Human Epidermal growth factor Receptor type 2 (HER2) is over expressed in 20.0-30.0% of breast cancers and is currently evaluated histopathologically. Immunohistochemistry and fluorescence in situ hybridization require invasive enucleation of the tumor tissue and may be affected by heterogeneity. Serum marker tests are more objective because of the uniformity of the study material. Serum HER2 levels are important for breast cancer care. However, the clinical utility of serum HER2 testing is unclear. We evaluated serum HER2 as a marker of therapeutic response in breast cancer.
Serum HER2 levels were measured in 64 tissue HER2-positive breast cancer patients during routine care. Relationships between serum HER2 levels, clinical stage, tumor diameter, therapeutic response, and Distant Metastasis (DM) were analyzed.
Serum HER2 levels correlated with therapeutic response. An association was observed between serum HER2 levels and tumor diameter. Serum HER2 levels were significantly higher in patients with DM than in those without DM.
Serum HER2 levels are associated with therapeutic response, tumor diameter, and DM. We confirm the clinical utility of serum HER2 testing for monitoring therapeutic response and disease progression in patients with breast cancer.
Breast cancer, Distant metastasis, Human epidermal growth factor receptor type 2, Serum marker, Therapeutic response
HER2: Human Epidermal Growth Factor Receptor type 2; ECD: Extracellular Ligand-Binding Domain; IHC: Immunohistochemistry; FISH: Fluorescence In Situ Hybridization; DM: Distant Metastasis .
Human Epidermal growth factor Receptor type 2 (HER2) is a glycoprotein of 185 kDa that comprises an Extracellular ligand-binding Domain (ECD), a transmembrane domain, and an intracellular domain [1,2]. HER2 functions as a transmembrane receptor and tyrosine kinase that is activated by the binding of its ligand to the ECD and autophosphorylation of its tyrosine residue , leading to the nuclear transmission of intracellular signals. HER2 is expressed at low levels in normal cells, and is involved in cell proliferation, differentiation, and growth. HER2 overexpression leads to neoplastic transformation and malignancy .
HER2 overexpression occurs in 20.0-30.0% of breast cancers, usually as a result of gene amplification [4,5], and is associated with a poor prognosis. Therefore, an accurate diagnosis is crucial for breast cancer patients .
In Japan, therapeutic agents that molecularly target HER2 (e.g., trastuzumab, lapatinib, pertuzumab, and trastuzumab emtansine) have been developed in rapid succession since 2001 . Therefore, a need has arisen for a test that can accurately diagnose HER2-positive breast cancer patients . HER2-positive breast cancer is detected based on HER2 protein overexpression using Immunohistochemistry (IHC) or HER2 gene amplification using Fluorescence In Situ Hybridization (FISH) . IHC and FISH require invasive enucleation of the tumor tissue and may be affected by heterogeneity ; there is also the potential for mismatches to occur between technicians .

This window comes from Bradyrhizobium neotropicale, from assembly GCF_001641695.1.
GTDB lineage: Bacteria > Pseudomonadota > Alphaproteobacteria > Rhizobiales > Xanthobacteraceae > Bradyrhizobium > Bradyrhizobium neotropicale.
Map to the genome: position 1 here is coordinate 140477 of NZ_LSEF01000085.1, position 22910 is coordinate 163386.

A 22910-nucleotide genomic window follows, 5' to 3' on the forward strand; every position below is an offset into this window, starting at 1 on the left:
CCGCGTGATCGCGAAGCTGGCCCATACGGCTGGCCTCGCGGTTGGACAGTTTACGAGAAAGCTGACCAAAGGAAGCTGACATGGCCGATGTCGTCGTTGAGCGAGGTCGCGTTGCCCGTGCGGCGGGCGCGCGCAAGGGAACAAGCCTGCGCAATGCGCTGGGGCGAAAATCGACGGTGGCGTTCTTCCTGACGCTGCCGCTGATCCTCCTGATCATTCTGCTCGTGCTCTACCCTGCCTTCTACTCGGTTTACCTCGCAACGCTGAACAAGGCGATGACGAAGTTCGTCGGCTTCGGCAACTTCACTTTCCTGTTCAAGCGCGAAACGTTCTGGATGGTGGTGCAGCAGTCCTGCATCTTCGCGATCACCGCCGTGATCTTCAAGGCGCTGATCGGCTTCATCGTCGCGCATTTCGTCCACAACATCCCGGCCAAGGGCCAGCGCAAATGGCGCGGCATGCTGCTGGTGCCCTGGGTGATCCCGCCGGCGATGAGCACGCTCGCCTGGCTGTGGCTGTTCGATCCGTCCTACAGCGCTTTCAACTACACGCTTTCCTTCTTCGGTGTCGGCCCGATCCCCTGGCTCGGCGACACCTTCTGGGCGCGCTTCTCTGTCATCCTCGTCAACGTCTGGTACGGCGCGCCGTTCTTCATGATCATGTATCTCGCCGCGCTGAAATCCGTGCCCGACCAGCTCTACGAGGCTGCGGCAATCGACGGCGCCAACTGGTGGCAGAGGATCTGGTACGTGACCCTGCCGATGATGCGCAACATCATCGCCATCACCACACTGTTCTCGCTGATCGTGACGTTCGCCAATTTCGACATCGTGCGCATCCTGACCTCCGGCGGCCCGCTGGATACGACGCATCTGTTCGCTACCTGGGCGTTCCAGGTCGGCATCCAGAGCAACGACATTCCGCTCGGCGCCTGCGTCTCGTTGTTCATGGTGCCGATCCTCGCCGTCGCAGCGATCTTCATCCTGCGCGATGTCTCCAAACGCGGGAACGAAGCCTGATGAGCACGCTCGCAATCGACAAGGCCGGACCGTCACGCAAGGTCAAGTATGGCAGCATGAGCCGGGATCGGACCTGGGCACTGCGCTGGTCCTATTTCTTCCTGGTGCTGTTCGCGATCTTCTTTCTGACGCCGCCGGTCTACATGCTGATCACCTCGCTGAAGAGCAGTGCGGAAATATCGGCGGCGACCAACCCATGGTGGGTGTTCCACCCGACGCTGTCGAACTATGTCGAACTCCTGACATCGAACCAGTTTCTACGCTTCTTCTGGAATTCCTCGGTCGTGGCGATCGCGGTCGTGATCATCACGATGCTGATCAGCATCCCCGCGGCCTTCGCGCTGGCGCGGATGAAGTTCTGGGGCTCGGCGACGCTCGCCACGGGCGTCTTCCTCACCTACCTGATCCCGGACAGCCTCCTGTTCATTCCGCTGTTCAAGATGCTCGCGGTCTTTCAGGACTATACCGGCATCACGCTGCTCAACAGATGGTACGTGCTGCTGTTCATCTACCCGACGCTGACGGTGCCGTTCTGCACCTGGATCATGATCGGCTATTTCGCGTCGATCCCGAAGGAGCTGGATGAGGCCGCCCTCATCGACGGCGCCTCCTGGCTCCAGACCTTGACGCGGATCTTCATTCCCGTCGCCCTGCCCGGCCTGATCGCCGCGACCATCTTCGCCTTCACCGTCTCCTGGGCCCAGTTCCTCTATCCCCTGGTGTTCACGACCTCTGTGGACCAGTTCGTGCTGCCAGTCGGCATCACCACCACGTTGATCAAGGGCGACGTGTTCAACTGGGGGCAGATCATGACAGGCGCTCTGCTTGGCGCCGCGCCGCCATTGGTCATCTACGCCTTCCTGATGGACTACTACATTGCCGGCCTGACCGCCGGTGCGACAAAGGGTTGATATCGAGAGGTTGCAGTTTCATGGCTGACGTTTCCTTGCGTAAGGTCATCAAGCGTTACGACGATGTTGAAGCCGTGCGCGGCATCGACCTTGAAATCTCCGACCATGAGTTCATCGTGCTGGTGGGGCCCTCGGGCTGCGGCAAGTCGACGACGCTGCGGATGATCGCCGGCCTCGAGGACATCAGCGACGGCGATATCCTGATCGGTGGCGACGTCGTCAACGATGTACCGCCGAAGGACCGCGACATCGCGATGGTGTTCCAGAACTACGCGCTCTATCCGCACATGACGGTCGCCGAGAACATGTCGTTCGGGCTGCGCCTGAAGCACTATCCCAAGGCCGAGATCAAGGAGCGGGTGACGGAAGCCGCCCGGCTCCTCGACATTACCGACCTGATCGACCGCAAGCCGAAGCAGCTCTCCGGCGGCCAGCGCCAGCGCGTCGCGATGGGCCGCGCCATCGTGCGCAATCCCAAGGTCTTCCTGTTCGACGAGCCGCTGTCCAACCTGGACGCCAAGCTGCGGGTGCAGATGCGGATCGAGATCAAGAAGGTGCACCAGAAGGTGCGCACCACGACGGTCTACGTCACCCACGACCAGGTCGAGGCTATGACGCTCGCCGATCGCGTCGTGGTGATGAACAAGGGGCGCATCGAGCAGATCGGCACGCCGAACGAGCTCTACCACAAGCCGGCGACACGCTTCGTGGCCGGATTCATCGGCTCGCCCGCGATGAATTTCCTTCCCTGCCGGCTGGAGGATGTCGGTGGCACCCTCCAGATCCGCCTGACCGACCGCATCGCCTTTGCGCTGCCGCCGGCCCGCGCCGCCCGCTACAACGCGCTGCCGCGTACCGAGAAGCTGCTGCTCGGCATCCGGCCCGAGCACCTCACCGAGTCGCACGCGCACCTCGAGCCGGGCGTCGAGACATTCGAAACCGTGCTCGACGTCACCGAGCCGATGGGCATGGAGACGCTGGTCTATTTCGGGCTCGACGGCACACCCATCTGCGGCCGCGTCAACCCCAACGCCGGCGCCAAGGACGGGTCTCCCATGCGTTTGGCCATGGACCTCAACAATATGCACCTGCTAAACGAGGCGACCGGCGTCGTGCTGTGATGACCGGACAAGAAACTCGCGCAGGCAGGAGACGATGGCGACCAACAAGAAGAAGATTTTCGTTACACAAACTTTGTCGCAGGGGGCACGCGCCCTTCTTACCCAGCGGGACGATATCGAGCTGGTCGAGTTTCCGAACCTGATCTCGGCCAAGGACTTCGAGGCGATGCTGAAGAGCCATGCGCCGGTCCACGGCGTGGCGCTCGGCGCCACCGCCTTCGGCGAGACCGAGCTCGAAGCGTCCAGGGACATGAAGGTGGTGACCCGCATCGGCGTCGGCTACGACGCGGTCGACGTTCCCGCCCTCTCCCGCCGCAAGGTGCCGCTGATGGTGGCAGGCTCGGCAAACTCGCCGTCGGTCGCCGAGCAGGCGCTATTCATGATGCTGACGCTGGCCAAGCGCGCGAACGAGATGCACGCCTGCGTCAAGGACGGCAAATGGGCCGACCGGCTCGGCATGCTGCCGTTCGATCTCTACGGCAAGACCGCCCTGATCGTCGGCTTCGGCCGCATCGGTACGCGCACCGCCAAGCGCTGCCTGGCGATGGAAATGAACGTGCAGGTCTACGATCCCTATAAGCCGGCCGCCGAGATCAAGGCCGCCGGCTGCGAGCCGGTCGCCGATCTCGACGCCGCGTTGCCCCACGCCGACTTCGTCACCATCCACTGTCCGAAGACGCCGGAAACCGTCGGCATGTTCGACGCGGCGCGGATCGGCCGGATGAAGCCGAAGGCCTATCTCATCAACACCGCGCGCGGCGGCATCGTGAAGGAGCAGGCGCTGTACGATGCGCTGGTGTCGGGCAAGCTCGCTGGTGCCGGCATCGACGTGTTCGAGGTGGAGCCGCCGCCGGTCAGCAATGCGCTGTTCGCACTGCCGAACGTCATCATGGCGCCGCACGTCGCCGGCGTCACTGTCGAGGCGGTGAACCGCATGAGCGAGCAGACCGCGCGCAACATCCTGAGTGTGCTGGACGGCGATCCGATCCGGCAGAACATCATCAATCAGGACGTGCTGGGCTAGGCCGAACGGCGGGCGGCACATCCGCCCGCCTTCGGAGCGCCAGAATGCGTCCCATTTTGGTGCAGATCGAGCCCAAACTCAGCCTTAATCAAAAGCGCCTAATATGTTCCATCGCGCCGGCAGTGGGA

HER2 testing using the ADVIA Centaur system was approved by the United States Food and Drug Administration in 2003. The HER2 ECD that is released into the serum can now be quantitatively measured by chemiluminescent immunoassays using blood samples . Evaluation of serum HER2 levels is more advantageous than IHC or FISH, because it is less invasive and does not require tumor tissue sampling . Additionally, high serum HER2 levels in tissue HER2-negative breast cancer patients can predict the development of metastatic tumors. Even with HER2-negative primary cancer, high serum HER2 levels after distant metastasis could suggest the possibility of positive tissue HER2 status in the metastatic cancer site. Therefore, this method may be useful for reevaluating HER2 status in metastatic tissue [12,13]. Moreover, needle biopsy is not always possible for all metastatic lesions. Serum HER2 testing using blood samples is advantageous in that it can be conducted more frequently than tissue HER2 testing. However, the clinical utility of serum HER2 testing is unclear. Therefore, we evaluated serum HER2 as a marker of therapeutic response in tissue HER2-positive breast cancer patients from Japan.
This work is an extension of our previous reports [14,15] on the study of drug-induced cardiotoxicity in breast cancer, the study of serum HER2 in tissue HER2-negative breast cancer patients. We measured serum HER2 levels in 220 breast cancer patients from Japan and analyzed the relationships between serum HER2 levels, clinical stage, tumor diameter, therapeutic response, and Distant Metastasis (DM). The study design was approved by the Institutional Review Board for Clinical Research at Tokai University School of Medicine (Kanagawa, Japan). All participants provided informed written consent. Research was conducted in accordance with the Helsinki Declaration.
Tissue and serum samples were obtained from 64 female patients with tissue HER2-positive breast cancer (median age, 59.5 [range, 30.0 - 82.0] years), who were examined in the Department of Breast and Endocrine Surgery (Tokai University School of Medicine, Kanagawa, Japan) between February 2010 and January 2014 (Table 1). Blood samples were collected routinely from the start of treatment during outpatient treatment course. Subjects were excluded if they had ovarian, lung, prostate, or gastric cancer. Serum samples were separated and cryopreserved at -80.0 °C.
Table 1: Patient characteristics. View Table 1